- Beware the lure. These are guys who look great when they’re on the floor. They’re tall, fast, and strong. They would look great on a team’s marketing materials. But, they don’t produce when they’re on the floor.
- Pick oddballs and weirdos, especially in the second round. These are the “defective” guys who have problems with height, weight, body shape, or injury histories. These are the guys who don’t seem to have an NBA position, but actually have game. Think Gilbert Arenas, Jae Crowder, Paul Millsap, Carlos Boozer, Isaiah Thomas, Draymond Green, DeJuan Blair, and so on.
- Don’t worry about fit. The NBA is home to The Puzzle Theory of roster construction. Teams add certain skills to the team, and the combination of skills packets form a cohesive team. Support for this approach is often found by pointing to whichever team just won the championship and genuflecting at how well everyone “fits.” Whether or not this is the best method of constructing a roster, it’s definitely the wrong approach to the draft. By definition, draft prospects are not fully formed players. Every prospect, no matter how highly rated, needs to develop skills, physical traits and experience necessary to become good NBA players. Every prospect needs coaching. With few exceptions, talent evaluators can’t determine with certainty which players will become good professionals, and which will wash out of the league. So, the best approach to the draft is the simplest: pick the best player available. Skilled players with good coaching can usually find a way to work together. If they can’t, someone can be traded.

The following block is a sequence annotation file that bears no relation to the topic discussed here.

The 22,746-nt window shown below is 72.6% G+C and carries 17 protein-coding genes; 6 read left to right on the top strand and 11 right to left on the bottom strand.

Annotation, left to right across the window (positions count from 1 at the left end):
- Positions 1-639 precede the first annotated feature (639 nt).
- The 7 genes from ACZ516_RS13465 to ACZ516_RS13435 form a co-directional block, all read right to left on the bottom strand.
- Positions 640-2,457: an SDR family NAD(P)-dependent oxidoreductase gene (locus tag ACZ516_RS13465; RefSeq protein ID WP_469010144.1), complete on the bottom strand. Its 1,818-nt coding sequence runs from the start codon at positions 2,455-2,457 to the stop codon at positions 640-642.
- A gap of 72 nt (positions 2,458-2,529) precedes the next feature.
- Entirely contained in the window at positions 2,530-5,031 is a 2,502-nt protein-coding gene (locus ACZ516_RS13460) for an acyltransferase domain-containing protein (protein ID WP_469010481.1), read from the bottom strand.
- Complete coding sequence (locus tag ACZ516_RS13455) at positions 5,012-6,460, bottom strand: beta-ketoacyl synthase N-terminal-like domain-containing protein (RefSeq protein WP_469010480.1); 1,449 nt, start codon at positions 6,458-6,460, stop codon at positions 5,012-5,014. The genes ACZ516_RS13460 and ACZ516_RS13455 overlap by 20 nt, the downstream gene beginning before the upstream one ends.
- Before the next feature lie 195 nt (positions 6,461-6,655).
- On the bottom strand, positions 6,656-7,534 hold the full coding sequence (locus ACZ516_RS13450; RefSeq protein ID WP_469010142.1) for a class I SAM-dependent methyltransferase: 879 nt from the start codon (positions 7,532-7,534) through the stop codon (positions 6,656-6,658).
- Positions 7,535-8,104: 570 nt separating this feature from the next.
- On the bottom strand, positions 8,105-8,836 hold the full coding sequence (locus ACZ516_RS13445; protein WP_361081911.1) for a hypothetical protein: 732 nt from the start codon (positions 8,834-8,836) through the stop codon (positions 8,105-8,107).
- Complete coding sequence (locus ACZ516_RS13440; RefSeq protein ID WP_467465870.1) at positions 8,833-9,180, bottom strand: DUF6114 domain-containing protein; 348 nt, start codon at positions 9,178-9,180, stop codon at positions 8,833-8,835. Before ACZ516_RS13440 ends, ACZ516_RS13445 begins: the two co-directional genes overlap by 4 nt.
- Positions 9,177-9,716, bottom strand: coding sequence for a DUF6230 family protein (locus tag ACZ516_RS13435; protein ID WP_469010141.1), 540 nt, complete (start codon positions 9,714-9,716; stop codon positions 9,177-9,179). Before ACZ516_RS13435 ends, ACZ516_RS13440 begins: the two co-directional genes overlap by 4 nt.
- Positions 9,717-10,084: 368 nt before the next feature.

So, who’s good in the upcoming draft? The lists below were developed using my draft evaluation machine: YODA. The base formula for YODA can be simplified to: points + .3 x defensive rebounds + .7 x offensive rebounds + steals + .5 x (assists + blocks) - .7 x (field goals missed) - field goals made - turnovers - .5 x (free throw attempts + fouls). Additional steps include accounting for age, level of competition, and physical attributes such as length and athleticism. All inputs for YODA come from publicly available information.
YODA results are listed by tier. The idea of draft tiers is that when players are close in score, teams can/should pick based on positional need. But, that’s ONLY when players are close in overall rating.
- Marvin Bagley, PF, Duke
- DeAndre Ayton, C, Arizona
- Mohammed Bamba, C, Texas
- Luka Doncic, F/G, International
- Wendell Carter, C, Duke
- Jaren Jackson Jr., C, Michigan State
- Trae Young, PG, Oklahoma
- Mikal Bridges, SG, Villanova
- Keita Bates-Diop, SF, Ohio State